Cultural memory and political change in the public speech of the late Roman Republic

Steel, C. (2023) Cultural memory and political change in the public speech of the late Roman Republic. In: Dinter, M. T. and Guérin, C. (eds.) Cultural Memory in Republican and Augustan Rome. Cambridge University Press: Cambridge ; New York, pp. 203-217. ISBN 9781009327756 (doi: 10.1017/9781009327749.012)

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Sulla’s dictatorship transformed Rome politically, socially, and physically.1 The changes which he imposed created winners as well as losers; but collectively the experience of his rule was traumatic, combining unprecedented violence directed at individuals with continuing uncertainty around fundamental citizen rights.2 The trauma persisted, in the transformation in the operation of the res publica, the Roman state, which was regularly repeated through the annual political cycle; in the reshaping of the fabric of the city, including Sulla’s self-memorialisation and the elimination of memorials to his chief rival Marius; and in the ongoing marginalisation of the descendants of his victims, not simply deprived of their property which had been transferred to new owners but also deprived of their citizen rights.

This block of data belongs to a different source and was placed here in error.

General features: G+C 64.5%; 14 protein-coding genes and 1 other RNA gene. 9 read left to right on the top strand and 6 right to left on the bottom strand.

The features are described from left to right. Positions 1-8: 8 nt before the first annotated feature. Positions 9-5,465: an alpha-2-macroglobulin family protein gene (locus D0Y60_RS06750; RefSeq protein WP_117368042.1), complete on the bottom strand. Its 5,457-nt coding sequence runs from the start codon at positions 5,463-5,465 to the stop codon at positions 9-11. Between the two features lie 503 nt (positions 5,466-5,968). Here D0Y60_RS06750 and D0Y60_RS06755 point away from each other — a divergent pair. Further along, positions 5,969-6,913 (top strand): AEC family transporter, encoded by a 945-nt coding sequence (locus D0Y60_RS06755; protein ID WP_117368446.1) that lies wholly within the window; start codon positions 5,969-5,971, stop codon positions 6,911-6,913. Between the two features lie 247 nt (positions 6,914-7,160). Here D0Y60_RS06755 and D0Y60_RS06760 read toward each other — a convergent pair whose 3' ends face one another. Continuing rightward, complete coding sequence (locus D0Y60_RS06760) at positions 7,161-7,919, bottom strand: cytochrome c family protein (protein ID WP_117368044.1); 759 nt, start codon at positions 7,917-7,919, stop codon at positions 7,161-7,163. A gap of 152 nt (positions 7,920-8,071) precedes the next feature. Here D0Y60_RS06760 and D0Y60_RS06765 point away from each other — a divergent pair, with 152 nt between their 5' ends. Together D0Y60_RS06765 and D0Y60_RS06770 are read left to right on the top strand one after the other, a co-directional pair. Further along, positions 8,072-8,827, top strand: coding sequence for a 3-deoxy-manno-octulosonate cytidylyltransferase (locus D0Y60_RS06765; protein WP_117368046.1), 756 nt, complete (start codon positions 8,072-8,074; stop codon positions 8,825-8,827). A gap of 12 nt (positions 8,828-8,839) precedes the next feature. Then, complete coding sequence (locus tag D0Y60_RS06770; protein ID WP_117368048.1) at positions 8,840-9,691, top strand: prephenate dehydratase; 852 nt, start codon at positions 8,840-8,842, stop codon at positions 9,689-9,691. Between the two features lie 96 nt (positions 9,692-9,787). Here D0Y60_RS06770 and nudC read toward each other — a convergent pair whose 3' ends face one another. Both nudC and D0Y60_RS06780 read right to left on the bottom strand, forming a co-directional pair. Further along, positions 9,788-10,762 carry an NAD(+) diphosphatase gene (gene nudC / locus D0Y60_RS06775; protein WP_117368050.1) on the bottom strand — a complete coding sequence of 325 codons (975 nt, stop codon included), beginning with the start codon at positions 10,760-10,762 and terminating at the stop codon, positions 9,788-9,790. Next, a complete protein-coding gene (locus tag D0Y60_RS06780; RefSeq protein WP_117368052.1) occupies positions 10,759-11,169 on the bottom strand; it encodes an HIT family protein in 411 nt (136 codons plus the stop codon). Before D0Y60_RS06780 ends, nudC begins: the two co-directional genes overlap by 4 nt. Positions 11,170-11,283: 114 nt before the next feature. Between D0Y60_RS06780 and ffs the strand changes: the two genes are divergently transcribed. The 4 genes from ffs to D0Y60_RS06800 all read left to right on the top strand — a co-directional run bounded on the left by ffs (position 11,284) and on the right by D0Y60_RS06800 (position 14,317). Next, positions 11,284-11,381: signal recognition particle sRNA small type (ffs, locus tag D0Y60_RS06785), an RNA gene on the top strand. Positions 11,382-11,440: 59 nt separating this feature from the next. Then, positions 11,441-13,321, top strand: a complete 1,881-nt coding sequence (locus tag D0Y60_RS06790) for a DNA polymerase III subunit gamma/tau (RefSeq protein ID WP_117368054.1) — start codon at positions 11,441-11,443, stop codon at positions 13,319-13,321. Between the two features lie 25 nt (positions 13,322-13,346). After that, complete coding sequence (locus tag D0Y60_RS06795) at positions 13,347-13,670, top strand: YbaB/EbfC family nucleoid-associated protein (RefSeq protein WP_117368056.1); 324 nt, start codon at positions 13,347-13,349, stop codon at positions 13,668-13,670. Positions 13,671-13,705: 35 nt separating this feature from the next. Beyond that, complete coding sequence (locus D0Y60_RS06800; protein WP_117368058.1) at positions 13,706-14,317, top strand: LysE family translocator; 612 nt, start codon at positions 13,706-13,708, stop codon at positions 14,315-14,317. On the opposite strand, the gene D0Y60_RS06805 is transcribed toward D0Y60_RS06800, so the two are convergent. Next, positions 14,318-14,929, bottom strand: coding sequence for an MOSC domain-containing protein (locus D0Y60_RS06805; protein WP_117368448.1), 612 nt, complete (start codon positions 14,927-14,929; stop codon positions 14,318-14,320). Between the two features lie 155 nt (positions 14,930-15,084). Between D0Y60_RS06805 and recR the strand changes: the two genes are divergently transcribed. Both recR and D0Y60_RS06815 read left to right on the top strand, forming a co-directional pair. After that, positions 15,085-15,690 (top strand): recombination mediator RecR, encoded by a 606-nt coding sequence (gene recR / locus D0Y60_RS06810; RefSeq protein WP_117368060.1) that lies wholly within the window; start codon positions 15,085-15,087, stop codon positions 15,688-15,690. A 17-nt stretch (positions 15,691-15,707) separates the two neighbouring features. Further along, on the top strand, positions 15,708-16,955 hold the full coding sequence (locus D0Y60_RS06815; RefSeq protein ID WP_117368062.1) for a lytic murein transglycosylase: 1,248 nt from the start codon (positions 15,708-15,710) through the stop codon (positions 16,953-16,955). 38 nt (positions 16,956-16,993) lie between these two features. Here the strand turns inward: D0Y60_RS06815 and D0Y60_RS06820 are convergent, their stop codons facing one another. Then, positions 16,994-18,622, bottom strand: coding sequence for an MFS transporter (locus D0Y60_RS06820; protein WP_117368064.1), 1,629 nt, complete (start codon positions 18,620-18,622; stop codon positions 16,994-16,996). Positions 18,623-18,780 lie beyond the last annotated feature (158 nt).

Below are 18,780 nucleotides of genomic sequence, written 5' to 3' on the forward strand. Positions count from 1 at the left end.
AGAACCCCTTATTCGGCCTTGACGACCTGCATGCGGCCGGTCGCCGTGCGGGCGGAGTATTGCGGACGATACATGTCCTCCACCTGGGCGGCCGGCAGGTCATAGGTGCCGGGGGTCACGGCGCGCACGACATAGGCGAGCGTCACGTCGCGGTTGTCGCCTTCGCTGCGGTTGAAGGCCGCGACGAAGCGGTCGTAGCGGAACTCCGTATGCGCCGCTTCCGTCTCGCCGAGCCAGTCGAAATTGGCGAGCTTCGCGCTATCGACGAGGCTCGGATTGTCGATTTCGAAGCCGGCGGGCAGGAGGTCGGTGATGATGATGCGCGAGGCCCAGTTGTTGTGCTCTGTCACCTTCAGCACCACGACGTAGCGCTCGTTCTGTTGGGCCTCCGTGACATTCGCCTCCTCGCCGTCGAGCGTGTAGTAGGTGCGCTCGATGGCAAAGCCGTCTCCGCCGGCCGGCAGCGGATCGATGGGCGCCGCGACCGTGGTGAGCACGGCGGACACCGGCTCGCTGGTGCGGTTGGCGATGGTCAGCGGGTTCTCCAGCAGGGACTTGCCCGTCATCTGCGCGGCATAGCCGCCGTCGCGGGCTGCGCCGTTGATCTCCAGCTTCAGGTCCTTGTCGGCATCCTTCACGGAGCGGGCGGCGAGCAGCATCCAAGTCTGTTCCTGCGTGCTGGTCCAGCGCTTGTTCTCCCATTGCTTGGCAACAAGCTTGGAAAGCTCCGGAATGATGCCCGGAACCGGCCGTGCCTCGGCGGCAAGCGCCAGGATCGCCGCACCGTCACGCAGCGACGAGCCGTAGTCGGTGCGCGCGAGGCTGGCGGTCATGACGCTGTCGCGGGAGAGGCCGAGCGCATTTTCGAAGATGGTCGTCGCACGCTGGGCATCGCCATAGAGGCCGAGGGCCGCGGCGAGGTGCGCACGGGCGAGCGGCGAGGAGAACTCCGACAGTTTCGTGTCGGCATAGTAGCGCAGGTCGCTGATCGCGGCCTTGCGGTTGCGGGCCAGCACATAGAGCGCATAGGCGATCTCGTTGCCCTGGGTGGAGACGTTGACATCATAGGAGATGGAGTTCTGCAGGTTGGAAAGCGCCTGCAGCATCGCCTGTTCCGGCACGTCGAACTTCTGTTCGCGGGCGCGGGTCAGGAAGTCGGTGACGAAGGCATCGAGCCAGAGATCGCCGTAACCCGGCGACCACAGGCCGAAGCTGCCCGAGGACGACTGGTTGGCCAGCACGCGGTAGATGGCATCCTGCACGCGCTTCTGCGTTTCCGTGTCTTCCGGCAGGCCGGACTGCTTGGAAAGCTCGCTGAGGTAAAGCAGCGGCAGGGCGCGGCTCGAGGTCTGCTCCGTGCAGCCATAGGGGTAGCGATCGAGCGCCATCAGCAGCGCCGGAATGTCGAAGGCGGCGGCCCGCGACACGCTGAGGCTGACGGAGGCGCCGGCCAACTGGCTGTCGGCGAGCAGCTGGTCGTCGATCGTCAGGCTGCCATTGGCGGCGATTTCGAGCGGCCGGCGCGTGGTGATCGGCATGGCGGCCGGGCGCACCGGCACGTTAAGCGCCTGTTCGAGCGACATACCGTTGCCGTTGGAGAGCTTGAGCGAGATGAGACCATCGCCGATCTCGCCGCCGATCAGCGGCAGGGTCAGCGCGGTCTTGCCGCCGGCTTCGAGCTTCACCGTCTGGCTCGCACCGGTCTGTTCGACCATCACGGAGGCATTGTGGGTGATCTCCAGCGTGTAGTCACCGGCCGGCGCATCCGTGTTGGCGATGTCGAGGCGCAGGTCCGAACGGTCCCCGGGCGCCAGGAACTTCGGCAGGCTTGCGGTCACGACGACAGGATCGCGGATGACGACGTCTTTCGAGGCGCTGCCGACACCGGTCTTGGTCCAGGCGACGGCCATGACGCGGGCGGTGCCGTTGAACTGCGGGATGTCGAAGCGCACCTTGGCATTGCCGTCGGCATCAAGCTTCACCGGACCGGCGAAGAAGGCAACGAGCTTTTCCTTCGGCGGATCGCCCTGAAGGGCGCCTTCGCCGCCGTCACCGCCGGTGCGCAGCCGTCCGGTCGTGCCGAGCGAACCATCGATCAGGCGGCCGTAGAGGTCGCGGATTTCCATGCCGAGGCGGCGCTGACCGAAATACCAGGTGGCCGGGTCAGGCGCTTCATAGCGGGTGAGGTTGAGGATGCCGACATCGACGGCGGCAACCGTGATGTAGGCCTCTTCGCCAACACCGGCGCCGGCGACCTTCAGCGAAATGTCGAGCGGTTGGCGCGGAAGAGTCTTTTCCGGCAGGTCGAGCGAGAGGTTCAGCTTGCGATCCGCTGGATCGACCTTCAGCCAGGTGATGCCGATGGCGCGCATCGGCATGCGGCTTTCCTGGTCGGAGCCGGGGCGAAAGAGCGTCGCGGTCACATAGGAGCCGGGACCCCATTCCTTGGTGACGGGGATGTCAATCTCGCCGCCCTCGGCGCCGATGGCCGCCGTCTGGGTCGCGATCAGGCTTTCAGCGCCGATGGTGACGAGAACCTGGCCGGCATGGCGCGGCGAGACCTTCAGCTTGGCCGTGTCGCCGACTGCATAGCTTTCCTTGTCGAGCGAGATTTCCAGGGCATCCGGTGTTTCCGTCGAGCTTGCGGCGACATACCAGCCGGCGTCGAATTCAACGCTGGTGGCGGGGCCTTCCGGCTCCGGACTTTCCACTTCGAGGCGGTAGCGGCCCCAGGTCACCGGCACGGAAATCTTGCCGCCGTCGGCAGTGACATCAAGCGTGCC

Item Type:Book Sections
Glasgow Author(s) Enlighten ID:Steel, Professor Catherine
Authors: Steel, C.
Subjects:D History General and Old World > DE The Mediterranean Region. The Greco-Roman World
College/School:College of Arts & Humanities > School of Humanities > Classics
Publisher:Cambridge University Press
Published Online:11 May 2023

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